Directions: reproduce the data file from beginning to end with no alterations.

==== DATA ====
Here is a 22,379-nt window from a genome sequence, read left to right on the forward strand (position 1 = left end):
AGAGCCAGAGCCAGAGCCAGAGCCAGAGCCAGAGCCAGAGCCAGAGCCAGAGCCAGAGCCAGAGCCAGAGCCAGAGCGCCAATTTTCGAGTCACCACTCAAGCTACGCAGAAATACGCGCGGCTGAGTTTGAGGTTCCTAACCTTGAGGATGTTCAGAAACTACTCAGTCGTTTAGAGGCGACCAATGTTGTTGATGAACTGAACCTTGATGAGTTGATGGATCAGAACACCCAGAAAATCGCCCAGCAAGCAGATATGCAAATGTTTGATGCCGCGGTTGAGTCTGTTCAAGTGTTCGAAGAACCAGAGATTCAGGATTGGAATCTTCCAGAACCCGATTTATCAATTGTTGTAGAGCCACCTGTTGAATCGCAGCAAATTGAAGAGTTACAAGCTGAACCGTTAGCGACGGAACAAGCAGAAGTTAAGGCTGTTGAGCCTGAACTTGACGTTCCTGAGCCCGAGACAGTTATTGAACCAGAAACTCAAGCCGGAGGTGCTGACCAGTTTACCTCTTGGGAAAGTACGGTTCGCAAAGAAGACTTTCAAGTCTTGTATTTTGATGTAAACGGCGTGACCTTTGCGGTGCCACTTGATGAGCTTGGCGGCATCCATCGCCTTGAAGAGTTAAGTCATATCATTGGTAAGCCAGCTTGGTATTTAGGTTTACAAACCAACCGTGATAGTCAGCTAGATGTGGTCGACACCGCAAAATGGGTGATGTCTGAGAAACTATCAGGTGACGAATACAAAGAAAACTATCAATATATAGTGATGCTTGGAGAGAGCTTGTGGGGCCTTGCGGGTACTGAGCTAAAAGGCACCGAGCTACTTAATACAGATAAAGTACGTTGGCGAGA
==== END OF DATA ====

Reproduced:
Here is a 22,379-nt window from a genome sequence, read left to right on the forward strand (position 1 = left end):
AGAGCCAGAGCCAGAGCCAGAGCCAGAGCCAGAGCCAGAGCCAGAGCCAGAGCCAGAGCCAGAGCCAGAGCCAGAGCGCCAATTTTCGAGTCACCACTCAAGCTACGCAGAAATACGCGCGGCTGAGTTTGAGGTTCCTAACCTTGAGGATGTTCAGAAACTACTCAGTCGTTTAGAGGCGACCAATGTTGTTGATGAACTGAACCTTGATGAGTTGATGGATCAGAACACCCAGAAAATCGCCCAGCAAGCAGATATGCAAATGTTTGATGCCGCGGTTGAGTCTGTTCAAGTGTTCGAAGAACCAGAGATTCAGGATTGGAATCTTCCAGAACCCGATTTATCAATTGTTGTAGAGCCACCTGTTGAATCGCAGCAAATTGAAGAGTTACAAGCTGAACCGTTAGCGACGGAACAAGCAGAAGTTAAGGCTGTTGAGCCTGAACTTGACGTTCCTGAGCCCGAGACAGTTATTGAACCAGAAACTCAAGCCGGAGGTGCTGACCAGTTTACCTCTTGGGAAAGTACGGTTCGCAAAGAAGACTTTCAAGTCTTGTATTTTGATGTAAACGGCGTGACCTTTGCGGTGCCACTTGATGAGCTTGGCGGCATCCATCGCCTTGAAGAGTTAAGTCATATCATTGGTAAGCCAGCTTGGTATTTAGGTTTACAAACCAACCGTGATAGTCAGCTAGATGTGGTCGACACCGCAAAATGGGTGATGTCTGAGAAACTATCAGGTGACGAATACAAAGAAAACTATCAATATATAGTGATGCTTGGAGAGAGCTTGTGGGGCCTTGCGGGTACTGAGCTAAAAGGCACCGAGCTACTTAATACAGATAAAGTACGTTGGCGAGA